Tonka is now being called Ben again, at the request of DINO. They’ve advised me that this will prevent confusion for him, and it will make it easier for the adopter to transition him to a new name, if they choose to rename him.
Yesterday was a fairly quiet day. I kept Ben on lead all day because of his known issues with cats. He and Violet are sorting things out between them, but he must still remain under strict control until he becomes calmer and he’s able to show he can be trusted with more freedom. I wanted a quiet day for him so he could start relaxing as he works to process all the changes he’s having to deal with.
Last night, however, was not good. He showed me an issue so big and so dangerous that is now my main focus.
When we open the hall closet to put food in the dishes, Glimmer sits near the door, and Violet goes right into the closet. Last night, it was business as usual… until Ben attacked Violet. It happened so fast that there was no time to blink. Violet got in front of Ben so she could get into the closet, Ben misinterpreted that, and before anyone could blink, he was in a red-zone state. Thankfully, all he got was a big mouthful of her fur before I got him under control and corrected him, but that’s not the point. The point is that instead of trusting that he would be fed even though she was between him and the food, he made the decision that Violet was a threat and he attacked her.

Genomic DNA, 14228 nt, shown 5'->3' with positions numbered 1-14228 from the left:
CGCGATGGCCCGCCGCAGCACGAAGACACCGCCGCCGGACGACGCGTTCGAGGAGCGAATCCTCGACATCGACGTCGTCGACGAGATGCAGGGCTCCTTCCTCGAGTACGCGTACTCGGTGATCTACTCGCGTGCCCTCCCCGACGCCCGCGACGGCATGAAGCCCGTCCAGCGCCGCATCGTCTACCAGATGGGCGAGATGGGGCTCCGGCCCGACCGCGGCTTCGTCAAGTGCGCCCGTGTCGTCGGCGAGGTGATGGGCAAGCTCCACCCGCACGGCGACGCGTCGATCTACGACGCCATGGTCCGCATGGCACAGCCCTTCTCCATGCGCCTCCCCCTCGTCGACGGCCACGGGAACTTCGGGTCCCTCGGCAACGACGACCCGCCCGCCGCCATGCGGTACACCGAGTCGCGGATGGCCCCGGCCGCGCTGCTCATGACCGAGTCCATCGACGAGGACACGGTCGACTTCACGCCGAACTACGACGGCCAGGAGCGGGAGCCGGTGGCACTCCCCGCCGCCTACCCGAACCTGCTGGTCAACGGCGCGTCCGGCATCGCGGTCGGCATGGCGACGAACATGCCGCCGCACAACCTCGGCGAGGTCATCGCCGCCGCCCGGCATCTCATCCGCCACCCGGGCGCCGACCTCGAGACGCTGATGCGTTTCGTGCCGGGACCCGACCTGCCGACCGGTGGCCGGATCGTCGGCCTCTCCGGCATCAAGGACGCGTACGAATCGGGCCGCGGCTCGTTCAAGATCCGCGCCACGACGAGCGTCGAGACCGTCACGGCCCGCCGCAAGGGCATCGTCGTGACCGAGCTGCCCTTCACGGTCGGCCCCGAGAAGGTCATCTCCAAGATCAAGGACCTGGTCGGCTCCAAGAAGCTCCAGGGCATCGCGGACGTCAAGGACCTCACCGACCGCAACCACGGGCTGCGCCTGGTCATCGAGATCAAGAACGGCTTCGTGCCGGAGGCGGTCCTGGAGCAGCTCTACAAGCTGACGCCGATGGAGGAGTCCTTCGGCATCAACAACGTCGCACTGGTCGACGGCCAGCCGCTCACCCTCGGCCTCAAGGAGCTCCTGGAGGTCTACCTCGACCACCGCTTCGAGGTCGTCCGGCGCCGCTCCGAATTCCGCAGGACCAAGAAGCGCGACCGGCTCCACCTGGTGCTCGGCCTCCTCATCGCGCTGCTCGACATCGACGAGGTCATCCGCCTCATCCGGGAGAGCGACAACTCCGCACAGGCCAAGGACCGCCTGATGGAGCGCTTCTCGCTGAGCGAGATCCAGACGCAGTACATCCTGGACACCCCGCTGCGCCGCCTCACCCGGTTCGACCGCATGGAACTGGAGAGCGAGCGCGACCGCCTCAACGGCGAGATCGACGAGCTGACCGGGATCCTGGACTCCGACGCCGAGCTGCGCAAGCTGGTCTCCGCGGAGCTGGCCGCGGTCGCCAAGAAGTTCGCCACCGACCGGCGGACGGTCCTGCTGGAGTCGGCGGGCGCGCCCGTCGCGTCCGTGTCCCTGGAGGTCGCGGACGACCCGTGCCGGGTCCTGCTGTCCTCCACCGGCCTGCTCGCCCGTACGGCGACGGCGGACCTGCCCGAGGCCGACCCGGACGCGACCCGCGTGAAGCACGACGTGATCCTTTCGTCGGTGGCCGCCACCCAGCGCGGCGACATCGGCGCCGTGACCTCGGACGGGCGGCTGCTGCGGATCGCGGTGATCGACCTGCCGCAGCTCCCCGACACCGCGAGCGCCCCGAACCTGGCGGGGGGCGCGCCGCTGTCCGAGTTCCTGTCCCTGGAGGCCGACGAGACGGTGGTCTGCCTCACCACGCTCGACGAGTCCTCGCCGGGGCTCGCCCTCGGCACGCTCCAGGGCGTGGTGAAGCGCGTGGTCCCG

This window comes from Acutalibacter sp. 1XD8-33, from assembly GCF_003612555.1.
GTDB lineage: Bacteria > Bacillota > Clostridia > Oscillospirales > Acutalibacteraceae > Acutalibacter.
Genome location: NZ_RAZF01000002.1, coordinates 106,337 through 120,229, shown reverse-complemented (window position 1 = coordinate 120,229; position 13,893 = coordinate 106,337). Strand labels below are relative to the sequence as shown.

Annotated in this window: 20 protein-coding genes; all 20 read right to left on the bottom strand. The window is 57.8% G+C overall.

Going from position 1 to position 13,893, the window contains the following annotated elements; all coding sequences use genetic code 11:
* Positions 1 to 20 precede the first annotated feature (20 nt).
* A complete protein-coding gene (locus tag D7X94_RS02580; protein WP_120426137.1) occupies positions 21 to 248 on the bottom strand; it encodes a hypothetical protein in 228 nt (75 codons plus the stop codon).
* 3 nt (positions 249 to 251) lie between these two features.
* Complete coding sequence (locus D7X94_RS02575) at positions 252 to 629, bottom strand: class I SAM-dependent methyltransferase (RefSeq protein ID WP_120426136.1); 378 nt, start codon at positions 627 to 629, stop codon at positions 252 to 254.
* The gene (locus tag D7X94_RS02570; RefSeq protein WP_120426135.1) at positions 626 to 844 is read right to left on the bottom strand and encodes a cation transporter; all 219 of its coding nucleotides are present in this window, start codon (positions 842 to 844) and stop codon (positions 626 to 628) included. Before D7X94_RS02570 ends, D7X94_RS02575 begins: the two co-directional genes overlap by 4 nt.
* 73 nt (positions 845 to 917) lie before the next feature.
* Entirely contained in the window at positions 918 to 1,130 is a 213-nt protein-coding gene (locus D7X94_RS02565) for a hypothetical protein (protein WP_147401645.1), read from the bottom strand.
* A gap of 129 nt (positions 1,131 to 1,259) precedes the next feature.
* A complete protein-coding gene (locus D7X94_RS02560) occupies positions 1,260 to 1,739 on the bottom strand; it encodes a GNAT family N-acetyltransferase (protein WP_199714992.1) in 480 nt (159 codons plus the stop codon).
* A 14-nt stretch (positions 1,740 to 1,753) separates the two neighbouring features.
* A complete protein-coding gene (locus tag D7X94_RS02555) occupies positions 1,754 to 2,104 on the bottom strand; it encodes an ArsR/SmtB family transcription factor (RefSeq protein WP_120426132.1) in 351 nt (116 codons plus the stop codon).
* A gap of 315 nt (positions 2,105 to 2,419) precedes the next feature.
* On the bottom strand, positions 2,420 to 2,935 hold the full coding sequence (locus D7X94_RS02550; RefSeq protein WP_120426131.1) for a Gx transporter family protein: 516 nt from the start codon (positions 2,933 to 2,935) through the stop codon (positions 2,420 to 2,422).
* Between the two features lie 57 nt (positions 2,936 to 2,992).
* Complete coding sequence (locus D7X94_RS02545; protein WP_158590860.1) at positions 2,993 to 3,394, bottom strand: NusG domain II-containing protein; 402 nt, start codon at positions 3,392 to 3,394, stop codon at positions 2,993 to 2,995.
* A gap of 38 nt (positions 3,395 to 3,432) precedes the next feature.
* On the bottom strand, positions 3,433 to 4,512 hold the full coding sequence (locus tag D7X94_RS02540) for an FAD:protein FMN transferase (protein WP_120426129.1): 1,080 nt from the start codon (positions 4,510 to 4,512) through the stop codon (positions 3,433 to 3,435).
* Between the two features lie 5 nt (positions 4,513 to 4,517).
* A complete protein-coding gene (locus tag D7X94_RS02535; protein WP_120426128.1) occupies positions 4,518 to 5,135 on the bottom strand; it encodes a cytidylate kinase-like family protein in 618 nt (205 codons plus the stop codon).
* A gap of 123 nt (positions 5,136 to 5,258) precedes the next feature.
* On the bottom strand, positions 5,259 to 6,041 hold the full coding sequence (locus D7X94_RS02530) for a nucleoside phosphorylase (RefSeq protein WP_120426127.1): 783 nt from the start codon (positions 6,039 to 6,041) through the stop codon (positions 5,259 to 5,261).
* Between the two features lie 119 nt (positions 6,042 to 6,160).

It was not Violet’s fault, nor was it Ben’s fault that this incident occurred. Ben reacted as he did because it’s all he knows. He has not had an easy life, and although I’ve earned some trust from him, that trust does not extend to food. At least, not yet.
DINO will be making Ben available for adoption in two weeks. I need a minimum of 6 months just to get him to a point where he’s better able to trust and where he can be trusted not to automatically attack around food when other animals are present. Ben is an extremely reactive dog in virtually every area; building trust with him is not an easy job, because somewhere along the line, he’s learned to mistrust humans. Last night’s attack showed me that he has deeper problems that have to be addressed immediately before he is even remotely ready to be considered as an adoptable dog.
When I met Ben 8 months ago, I assessed him as a red-zone dog in need of complete rehabilitation. As he is right now, that assessment stands. He is a good dog – he’s doing the best he can to show that – but he is not adoptable yet. He has a long, difficult recovery journey ahead of him before he can be with a family.